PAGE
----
In classical aircraft engineering, an aircraft is subdivided in which three groups?
airframe, engine and systems
What are the three system groups of an A/C?
Structure, vehicle system, avionic system
What is the function of the airframe?
- complex and integrated set of structural components
- supports the mass of systems and PAX
- carries loads and stresses
- also known as the “platform”
What is the function of the vehicle system?
- also known as general or utility system
- enables the A/C to fly safely
- provides an adequate environment for crew and PAX
What is the function of the avionic system?
provides information, control and communication functions that enable the aircraft to fulfil its operational role
What is the Flight control system?
- nowadays usually a Fly-by-Wire (FBW) system
- pilot control input is elaborated on the basis of air data, A/C attitude etc. to issue the proper control surface deflections that will effect the desired aircraft motion
What is the Engine control system?
in most recent aircraft a Full Authority Digital Engine Control (FADEC) system
What is the Air data system?
provides airspeed, altitude, air temperature, rate of climb or descent information
What is the Attitude system?
provides information on pitch, yaw and roll angles, rates and accelerations
What is the Electrical system?
provides electrical power for flight and engine control computers, air data system, attitude systems, hydraulic servo-valves and (on some A/C) electrically driven hydraulic pumps
What is the Hydraulic system?
provides motive power for the actuators that move the flight control surfaces, or the engine thrust reversers
What are essential functions?
The functions whose loss would reduce the capability of the A/C or its crew to cope with adverse operating and environmental conditions (i.e. loss of cabin pressurization or loss of the anti-icing system)
What are critical functions?
Functions which could cause the loss of the aircraft or fatal injuries to the occupants (i.e. a complete loss of engine power)
How does the severity of a failure condition relate to its probability?
The severity of a failure condition must be inversely proportional to ist probability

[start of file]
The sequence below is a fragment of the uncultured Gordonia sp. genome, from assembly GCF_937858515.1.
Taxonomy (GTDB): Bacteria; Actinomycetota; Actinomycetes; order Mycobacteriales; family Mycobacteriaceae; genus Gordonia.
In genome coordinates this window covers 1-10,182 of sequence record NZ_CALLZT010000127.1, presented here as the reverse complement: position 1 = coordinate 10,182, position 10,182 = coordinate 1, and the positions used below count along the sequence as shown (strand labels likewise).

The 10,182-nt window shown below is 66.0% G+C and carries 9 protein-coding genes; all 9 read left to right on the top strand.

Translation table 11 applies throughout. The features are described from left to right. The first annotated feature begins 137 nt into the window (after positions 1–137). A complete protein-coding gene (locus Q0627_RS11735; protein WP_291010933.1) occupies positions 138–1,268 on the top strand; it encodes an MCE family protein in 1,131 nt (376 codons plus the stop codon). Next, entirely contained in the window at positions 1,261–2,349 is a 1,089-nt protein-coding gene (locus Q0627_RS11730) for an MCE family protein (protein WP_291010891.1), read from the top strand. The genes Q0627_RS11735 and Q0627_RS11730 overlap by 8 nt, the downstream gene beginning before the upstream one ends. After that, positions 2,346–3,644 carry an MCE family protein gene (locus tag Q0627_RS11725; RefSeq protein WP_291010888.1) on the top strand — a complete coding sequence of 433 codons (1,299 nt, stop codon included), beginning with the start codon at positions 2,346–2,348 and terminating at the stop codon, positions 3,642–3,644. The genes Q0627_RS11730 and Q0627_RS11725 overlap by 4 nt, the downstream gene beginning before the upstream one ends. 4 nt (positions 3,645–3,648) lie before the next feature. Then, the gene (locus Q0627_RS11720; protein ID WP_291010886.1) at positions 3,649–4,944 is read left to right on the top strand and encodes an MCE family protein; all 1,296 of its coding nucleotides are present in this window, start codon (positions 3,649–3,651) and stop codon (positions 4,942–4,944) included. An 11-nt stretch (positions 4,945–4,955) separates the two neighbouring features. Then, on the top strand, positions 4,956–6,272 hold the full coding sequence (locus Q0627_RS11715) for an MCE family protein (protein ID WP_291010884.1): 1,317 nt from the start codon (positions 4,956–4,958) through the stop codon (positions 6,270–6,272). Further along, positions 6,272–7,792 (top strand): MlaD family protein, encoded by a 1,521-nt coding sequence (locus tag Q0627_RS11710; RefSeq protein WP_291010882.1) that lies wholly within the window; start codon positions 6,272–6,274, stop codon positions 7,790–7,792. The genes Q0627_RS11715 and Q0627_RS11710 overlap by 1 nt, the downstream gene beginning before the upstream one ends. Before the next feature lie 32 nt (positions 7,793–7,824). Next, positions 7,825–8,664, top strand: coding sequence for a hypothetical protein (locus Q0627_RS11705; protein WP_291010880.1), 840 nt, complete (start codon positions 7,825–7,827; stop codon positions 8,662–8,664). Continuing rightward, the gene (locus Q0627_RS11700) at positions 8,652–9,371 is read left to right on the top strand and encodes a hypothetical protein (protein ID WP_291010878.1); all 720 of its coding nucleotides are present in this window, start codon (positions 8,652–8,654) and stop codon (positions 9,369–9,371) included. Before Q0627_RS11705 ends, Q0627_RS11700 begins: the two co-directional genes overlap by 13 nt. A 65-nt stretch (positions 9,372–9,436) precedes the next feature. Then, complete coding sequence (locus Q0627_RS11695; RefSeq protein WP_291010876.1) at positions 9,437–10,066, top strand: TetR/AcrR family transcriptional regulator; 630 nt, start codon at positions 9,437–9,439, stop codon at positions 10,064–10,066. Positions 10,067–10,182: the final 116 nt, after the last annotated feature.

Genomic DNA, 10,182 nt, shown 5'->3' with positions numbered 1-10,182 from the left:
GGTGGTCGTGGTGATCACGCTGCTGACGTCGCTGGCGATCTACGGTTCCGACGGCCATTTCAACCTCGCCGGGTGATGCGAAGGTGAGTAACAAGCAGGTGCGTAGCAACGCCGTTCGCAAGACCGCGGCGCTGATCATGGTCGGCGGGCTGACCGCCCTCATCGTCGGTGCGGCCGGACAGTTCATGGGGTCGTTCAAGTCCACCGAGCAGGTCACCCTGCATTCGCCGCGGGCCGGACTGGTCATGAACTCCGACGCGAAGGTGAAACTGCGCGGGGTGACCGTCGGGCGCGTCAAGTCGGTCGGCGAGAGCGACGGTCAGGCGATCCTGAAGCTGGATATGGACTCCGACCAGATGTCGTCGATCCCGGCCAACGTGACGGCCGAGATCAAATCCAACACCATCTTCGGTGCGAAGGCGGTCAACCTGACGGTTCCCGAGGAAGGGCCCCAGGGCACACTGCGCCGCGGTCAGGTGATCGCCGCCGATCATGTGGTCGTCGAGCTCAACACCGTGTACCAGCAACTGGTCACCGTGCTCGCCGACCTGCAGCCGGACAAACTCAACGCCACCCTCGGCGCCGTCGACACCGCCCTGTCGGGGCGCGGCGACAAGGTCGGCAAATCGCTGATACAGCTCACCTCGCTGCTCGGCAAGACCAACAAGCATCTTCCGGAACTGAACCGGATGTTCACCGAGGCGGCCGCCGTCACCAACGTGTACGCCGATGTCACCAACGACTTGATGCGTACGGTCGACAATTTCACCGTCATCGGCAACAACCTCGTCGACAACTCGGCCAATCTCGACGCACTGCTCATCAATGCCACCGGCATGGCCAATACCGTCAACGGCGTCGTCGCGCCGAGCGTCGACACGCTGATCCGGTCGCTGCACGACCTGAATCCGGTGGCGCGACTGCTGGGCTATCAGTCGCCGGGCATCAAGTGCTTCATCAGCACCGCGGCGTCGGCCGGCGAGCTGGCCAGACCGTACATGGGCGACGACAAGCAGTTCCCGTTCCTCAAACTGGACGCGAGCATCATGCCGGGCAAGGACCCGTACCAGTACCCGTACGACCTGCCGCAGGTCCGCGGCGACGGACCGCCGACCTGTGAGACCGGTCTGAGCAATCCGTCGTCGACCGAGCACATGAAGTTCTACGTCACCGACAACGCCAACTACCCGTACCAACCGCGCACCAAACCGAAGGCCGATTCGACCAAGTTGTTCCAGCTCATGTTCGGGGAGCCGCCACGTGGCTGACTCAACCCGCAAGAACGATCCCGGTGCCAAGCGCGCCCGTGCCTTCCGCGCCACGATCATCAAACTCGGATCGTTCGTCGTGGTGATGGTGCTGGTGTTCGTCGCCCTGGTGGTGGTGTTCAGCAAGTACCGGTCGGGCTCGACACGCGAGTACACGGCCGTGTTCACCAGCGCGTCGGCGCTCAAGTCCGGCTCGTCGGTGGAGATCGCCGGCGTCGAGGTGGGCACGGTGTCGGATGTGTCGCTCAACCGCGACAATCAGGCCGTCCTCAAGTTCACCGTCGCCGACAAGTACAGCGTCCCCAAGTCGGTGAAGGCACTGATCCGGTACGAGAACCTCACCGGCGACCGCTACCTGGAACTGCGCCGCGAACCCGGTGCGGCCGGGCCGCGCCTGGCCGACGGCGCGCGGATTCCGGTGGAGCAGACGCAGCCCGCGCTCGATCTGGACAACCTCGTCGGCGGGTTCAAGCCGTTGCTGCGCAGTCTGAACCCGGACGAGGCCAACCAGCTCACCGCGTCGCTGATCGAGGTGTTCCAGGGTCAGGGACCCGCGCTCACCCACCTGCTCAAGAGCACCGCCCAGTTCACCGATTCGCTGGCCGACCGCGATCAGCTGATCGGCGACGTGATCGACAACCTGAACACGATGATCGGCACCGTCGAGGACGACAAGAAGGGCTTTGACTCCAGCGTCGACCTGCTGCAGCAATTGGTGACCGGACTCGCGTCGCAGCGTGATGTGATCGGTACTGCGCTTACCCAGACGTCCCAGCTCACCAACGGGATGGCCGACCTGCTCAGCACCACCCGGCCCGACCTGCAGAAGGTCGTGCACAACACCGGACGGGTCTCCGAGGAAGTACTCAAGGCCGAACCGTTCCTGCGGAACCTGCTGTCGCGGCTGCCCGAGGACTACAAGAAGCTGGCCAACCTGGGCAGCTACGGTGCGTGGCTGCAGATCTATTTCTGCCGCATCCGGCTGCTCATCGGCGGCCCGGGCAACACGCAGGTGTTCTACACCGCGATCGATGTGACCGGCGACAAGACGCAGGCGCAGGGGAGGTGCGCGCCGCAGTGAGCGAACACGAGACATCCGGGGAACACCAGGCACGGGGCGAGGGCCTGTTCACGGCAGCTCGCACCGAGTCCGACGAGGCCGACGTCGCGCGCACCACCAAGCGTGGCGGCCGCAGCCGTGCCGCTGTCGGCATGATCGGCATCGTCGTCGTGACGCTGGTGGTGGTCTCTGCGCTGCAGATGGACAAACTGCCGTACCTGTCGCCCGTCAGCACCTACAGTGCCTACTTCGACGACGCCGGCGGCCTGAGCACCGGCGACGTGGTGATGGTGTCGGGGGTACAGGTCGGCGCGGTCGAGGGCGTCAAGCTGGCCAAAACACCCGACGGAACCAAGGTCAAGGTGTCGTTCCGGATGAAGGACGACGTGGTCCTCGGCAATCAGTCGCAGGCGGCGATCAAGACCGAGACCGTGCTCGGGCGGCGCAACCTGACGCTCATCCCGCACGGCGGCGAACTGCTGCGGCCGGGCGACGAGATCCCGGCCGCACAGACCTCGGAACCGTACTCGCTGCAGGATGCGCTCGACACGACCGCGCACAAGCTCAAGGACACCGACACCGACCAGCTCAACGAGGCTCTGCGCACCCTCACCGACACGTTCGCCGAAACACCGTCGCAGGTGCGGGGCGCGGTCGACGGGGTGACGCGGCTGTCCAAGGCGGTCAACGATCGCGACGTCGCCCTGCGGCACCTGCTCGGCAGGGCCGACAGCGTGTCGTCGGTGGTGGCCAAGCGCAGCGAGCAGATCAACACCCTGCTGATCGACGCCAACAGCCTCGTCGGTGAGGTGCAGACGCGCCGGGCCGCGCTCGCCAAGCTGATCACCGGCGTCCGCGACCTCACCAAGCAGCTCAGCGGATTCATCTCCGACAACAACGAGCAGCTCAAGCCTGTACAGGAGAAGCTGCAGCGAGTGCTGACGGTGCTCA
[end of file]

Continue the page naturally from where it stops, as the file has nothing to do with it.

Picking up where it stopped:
What must be considered to evaluate the severity of a failure condition?
- Effects on the airplane
- Effects on the crew members
- Effects on the occupants
What are the four probability terms and how are they defined?
1. Probable: occur one or more times during the entire operational life of each A/C
2. Remote: may occur several times when considering the total operational life of a number of airplanes of this type
3. Extremely Remote: may occur a few times when considering the total operational life of all airplanes of this type
4. Extremely Improbable: not anticipated to occur during the entire operational life of all airplanes of one type
What are the probability ranges for commuter and transport aircraft?
Probable: 10-5 to 10-3
Remote: 10-7 to 10-5
Extremely remote: 10-9 to 10-7
Extremely Improbable: lower than 10-9
Which main design concepts are applied in aviation?
Explain the concept "Safe-Life"
systems or components will survive a specific design life with no failures
Explain the concept "Fail-Safe"
a failure will cause no (or minimum) harm to other parts and systems or danger to personnel
Explain the concept "Fault-Tolerant"
a system can continue operating in the event of the failure of one or more of its components
Aerodynamic loads result mainly from a pressure distribution over the external surfaces. What does this pressure distribution depend on?
- the angle of incidence
- the aerofoil shape
- (where present) the deflection of control or lift augmentation surfaces (such as ailerons, spoilers, flaps or slats)
Where is the point of application of the lift and drag component?
At the centre of pressure (c.p.)
Explain the pitching moment coefficient (cm0) of a cambered aerofoil
For a cambered aerofoil, cm0 is usually negative (which means that for positive lift the centre of pressure lies behind the aerodynamic centre)
What happens to the compressibility and the a.c. at Mach numbers above 0.5 - 0.6?
- compressibility effects become important
- a.c. starts to move backwards, slowly at first, then quite rapidly when zones of supersonic flow appear on the aerofoil (transonic regime). In supersonic flow, the position of the a.c. tends to 50% of the chord.
Explain "Ground loads"
- for taxiing, take off ground roll, landing
- through landing gear (reduce loads to a level that can be absorbed without damage)
What parts of the A/C do the ground load conditions influence?
- design of the landing gear
- structure of the A/C
- attachment points
List some of the main load conditions to be considered according to airworthiness regulations.
- level landing condition
- lateral drift landing condition
- one-gear landing condition
- side load condition
- braked roll conditions
- forward acting horizontal load (during towing)
Explain "ultimate load"
The maximum load that the test specimen can withstand before the material fails.